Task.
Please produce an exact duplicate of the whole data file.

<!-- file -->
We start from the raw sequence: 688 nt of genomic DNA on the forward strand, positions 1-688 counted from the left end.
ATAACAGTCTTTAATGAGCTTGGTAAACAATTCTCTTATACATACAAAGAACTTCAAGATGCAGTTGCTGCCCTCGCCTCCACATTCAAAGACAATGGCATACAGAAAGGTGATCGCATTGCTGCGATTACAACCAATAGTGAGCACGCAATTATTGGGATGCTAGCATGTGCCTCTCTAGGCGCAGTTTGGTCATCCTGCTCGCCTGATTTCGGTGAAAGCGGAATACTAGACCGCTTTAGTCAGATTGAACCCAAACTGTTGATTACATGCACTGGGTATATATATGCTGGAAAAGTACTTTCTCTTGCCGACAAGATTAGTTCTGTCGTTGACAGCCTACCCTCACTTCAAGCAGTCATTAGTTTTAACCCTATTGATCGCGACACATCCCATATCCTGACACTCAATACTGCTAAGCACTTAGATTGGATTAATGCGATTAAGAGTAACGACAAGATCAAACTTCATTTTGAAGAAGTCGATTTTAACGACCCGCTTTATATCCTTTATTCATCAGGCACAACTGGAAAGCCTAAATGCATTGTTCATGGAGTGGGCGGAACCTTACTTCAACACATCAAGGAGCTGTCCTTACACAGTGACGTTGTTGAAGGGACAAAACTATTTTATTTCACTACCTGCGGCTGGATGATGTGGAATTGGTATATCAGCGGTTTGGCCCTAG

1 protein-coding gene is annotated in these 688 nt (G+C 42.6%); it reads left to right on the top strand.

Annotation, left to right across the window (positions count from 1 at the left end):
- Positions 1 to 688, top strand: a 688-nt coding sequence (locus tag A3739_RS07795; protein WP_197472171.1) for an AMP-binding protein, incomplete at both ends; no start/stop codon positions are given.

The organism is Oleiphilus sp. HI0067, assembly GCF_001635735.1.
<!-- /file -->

We start from the raw sequence: 688 nt of genomic DNA on the forward strand, positions 1-688 counted from the left end.
ATAACAGTCTTTAATGAGCTTGGTAAACAATTCTCTTATACATACAAAGAACTTCAAGATGCAGTTGCTGCCCTCGCCTCCACATTCAAAGACAATGGCATACAGAAAGGTGATCGCATTGCTGCGATTACAACCAATAGTGAGCACGCAATTATTGGGATGCTAGCATGTGCCTCTCTAGGCGCAGTTTGGTCATCCTGCTCGCCTGATTTCGGTGAAAGCGGAATACTAGACCGCTTTAGTCAGATTGAACCCAAACTGTTGATTACATGCACTGGGTATATATATGCTGGAAAAGTACTTTCTCTTGCCGACAAGATTAGTTCTGTCGTTGACAGCCTACCCTCACTTCAAGCAGTCATTAGTTTTAACCCTATTGATCGCGACACATCCCATATCCTGACACTCAATACTGCTAAGCACTTAGATTGGATTAATGCGATTAAGAGTAACGACAAGATCAAACTTCATTTTGAAGAAGTCGATTTTAACGACCCGCTTTATATCCTTTATTCATCAGGCACAACTGGAAAGCCTAAATGCATTGTTCATGGAGTGGGCGGAACCTTACTTCAACACATCAAGGAGCTGTCCTTACACAGTGACGTTGTTGAAGGGACAAAACTATTTTATTTCACTACCTGCGGCTGGATGATGTGGAATTGGTATATCAGCGGTTTGGCCCTAG

1 protein-coding gene is annotated in these 688 nt (G+C 42.6%); it reads left to right on the top strand.

Annotation, left to right across the window (positions count from 1 at the left end):
- Positions 1 to 688, top strand: a 688-nt coding sequence (locus tag A3739_RS07795; protein WP_197472171.1) for an AMP-binding protein, incomplete at both ends; no start/stop codon positions are given.

The organism is Oleiphilus sp. HI0067, assembly GCF_001635735.1.